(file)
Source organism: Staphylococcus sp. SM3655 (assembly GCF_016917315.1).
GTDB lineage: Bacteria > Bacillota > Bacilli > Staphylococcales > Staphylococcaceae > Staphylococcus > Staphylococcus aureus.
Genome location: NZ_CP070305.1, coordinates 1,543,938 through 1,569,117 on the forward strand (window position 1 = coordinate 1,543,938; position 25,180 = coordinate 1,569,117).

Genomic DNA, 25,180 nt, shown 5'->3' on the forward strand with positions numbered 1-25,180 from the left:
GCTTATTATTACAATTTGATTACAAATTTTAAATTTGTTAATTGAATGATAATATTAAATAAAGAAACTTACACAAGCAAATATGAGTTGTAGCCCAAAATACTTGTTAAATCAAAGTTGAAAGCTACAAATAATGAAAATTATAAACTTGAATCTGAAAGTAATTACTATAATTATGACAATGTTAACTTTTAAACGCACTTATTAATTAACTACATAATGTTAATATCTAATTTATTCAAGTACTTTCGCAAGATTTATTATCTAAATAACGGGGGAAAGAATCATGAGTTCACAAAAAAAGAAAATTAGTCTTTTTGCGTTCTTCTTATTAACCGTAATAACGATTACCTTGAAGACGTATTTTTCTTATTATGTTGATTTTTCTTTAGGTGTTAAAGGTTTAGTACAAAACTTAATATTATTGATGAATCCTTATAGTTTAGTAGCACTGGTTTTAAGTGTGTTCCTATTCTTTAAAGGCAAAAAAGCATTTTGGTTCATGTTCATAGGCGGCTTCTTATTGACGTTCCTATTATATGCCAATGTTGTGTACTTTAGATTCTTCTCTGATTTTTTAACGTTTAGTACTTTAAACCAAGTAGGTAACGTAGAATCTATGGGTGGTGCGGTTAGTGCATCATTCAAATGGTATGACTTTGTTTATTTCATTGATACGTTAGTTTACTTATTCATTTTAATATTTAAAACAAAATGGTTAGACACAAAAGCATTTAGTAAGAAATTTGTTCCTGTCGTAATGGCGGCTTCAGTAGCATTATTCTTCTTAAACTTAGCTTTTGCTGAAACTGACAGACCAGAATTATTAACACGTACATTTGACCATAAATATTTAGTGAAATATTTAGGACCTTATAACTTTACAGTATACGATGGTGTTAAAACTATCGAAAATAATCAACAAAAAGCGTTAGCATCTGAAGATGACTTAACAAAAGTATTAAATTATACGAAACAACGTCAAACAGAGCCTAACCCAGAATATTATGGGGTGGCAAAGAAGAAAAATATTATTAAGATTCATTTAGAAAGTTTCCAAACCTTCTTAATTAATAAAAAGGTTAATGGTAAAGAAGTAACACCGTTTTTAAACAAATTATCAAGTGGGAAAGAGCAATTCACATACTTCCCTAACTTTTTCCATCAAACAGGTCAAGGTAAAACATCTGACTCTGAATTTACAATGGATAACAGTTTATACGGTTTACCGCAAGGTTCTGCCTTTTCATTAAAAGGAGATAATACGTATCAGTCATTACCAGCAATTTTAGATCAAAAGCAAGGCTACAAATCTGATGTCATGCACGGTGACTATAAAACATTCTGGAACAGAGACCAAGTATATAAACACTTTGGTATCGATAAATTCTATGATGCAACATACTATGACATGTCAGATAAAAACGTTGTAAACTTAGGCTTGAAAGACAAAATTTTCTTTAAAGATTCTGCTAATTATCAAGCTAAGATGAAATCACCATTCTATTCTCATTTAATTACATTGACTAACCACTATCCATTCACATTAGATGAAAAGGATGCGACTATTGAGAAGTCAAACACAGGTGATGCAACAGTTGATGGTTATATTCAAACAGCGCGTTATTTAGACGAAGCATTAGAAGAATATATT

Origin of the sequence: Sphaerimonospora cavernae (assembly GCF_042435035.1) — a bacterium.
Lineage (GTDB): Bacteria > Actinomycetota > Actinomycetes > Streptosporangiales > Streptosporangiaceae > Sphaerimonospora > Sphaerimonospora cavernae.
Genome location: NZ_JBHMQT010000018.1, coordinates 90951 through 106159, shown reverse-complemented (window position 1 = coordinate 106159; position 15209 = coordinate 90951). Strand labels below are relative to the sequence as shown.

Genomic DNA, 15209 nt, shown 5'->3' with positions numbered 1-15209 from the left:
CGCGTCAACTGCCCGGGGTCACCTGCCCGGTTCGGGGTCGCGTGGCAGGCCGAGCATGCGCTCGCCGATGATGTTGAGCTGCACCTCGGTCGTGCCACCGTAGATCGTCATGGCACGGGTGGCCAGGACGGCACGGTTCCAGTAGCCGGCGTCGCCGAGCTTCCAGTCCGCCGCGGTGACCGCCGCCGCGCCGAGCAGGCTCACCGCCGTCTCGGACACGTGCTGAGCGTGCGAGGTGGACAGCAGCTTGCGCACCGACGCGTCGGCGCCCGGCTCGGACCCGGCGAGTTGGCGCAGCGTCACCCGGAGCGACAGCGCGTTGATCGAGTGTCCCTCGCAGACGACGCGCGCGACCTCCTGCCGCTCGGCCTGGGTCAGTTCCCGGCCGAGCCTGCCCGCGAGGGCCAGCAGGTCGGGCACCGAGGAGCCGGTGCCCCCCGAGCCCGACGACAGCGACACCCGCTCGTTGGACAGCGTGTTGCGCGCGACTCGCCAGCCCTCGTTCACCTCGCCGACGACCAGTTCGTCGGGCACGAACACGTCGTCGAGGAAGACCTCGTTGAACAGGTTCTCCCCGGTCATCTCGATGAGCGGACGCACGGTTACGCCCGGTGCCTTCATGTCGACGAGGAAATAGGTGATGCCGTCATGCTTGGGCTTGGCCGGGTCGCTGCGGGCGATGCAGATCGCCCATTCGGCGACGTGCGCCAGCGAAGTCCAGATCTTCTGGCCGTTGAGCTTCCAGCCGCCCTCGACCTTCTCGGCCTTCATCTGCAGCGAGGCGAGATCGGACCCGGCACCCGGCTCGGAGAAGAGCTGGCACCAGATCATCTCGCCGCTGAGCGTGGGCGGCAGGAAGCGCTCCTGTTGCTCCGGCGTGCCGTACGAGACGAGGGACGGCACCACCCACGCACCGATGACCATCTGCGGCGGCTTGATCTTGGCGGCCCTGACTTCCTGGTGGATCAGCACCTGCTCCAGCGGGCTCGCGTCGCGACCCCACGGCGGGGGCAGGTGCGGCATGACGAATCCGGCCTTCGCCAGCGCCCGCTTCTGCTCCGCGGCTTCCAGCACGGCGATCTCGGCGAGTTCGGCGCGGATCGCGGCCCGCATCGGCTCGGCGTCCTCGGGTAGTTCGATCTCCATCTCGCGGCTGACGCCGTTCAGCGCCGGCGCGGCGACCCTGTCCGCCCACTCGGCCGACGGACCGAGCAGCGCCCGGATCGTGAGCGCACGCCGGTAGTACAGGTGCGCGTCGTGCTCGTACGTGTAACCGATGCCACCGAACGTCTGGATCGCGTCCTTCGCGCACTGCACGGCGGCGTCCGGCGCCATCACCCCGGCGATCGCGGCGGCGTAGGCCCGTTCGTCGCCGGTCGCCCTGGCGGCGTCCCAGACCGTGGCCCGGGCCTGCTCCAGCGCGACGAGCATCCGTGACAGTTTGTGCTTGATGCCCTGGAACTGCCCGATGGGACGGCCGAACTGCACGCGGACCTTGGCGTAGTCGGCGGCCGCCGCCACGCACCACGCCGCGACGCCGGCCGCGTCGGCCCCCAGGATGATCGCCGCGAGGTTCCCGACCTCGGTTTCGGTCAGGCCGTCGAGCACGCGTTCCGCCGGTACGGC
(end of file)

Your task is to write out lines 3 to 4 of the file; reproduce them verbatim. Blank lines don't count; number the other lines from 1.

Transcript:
Genome location: NZ_CP070305.1, coordinates 1,543,938 through 1,569,117 on the forward strand (window position 1 = coordinate 1,543,938; position 25,180 = coordinate 1,569,117).

Genomic DNA, 25,180 nt, shown 5'->3' on the forward strand with positions numbered 1-25,180 from the left: